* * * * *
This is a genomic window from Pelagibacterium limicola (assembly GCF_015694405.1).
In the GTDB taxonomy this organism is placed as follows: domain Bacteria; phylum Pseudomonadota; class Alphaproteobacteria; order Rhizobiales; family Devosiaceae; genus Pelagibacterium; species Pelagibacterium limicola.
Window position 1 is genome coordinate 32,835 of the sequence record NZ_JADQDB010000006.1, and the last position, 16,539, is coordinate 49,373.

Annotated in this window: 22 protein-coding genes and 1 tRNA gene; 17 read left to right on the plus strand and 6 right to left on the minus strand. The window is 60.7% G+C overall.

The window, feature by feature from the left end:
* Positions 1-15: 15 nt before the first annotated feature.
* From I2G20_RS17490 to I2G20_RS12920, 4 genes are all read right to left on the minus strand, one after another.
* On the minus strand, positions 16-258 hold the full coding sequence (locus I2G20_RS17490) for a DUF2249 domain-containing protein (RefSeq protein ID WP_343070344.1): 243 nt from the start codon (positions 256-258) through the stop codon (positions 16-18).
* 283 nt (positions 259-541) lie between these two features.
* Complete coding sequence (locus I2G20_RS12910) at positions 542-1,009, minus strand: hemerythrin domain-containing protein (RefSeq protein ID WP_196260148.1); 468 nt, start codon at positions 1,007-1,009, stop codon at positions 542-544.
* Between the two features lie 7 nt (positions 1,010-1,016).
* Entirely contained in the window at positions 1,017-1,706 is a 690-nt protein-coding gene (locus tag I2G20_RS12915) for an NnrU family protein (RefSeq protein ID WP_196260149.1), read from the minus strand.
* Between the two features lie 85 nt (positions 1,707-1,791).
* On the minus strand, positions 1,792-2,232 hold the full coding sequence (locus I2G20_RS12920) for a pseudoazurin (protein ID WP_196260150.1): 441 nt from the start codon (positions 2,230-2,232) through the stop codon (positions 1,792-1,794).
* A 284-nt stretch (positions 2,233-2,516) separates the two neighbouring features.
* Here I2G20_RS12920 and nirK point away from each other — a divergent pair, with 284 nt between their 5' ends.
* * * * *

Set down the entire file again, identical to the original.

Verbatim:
This is a genomic window from Pelagibacterium limicola (assembly GCF_015694405.1).
In the GTDB taxonomy this organism is placed as follows: domain Bacteria; phylum Pseudomonadota; class Alphaproteobacteria; order Rhizobiales; family Devosiaceae; genus Pelagibacterium; species Pelagibacterium limicola.
Window position 1 is genome coordinate 32,835 of the sequence record NZ_JADQDB010000006.1, and the last position, 16,539, is coordinate 49,373.

Annotated in this window: 22 protein-coding genes and 1 tRNA gene; 17 read left to right on the plus strand and 6 right to left on the minus strand. The window is 60.7% G+C overall.

The window, feature by feature from the left end:
* Positions 1-15: 15 nt before the first annotated feature.
* From I2G20_RS17490 to I2G20_RS12920, 4 genes are all read right to left on the minus strand, one after another.
* On the minus strand, positions 16-258 hold the full coding sequence (locus I2G20_RS17490) for a DUF2249 domain-containing protein (RefSeq protein ID WP_343070344.1): 243 nt from the start codon (positions 256-258) through the stop codon (positions 16-18).
* 283 nt (positions 259-541) lie between these two features.
* Complete coding sequence (locus I2G20_RS12910) at positions 542-1,009, minus strand: hemerythrin domain-containing protein (RefSeq protein ID WP_196260148.1); 468 nt, start codon at positions 1,007-1,009, stop codon at positions 542-544.
* Between the two features lie 7 nt (positions 1,010-1,016).
* Entirely contained in the window at positions 1,017-1,706 is a 690-nt protein-coding gene (locus tag I2G20_RS12915) for an NnrU family protein (RefSeq protein ID WP_196260149.1), read from the minus strand.
* Between the two features lie 85 nt (positions 1,707-1,791).
* On the minus strand, positions 1,792-2,232 hold the full coding sequence (locus I2G20_RS12920) for a pseudoazurin (protein ID WP_196260150.1): 441 nt from the start codon (positions 2,230-2,232) through the stop codon (positions 1,792-1,794).
* A 284-nt stretch (positions 2,233-2,516) separates the two neighbouring features.
* Here I2G20_RS12920 and nirK point away from each other — a divergent pair, with 284 nt between their 5' ends.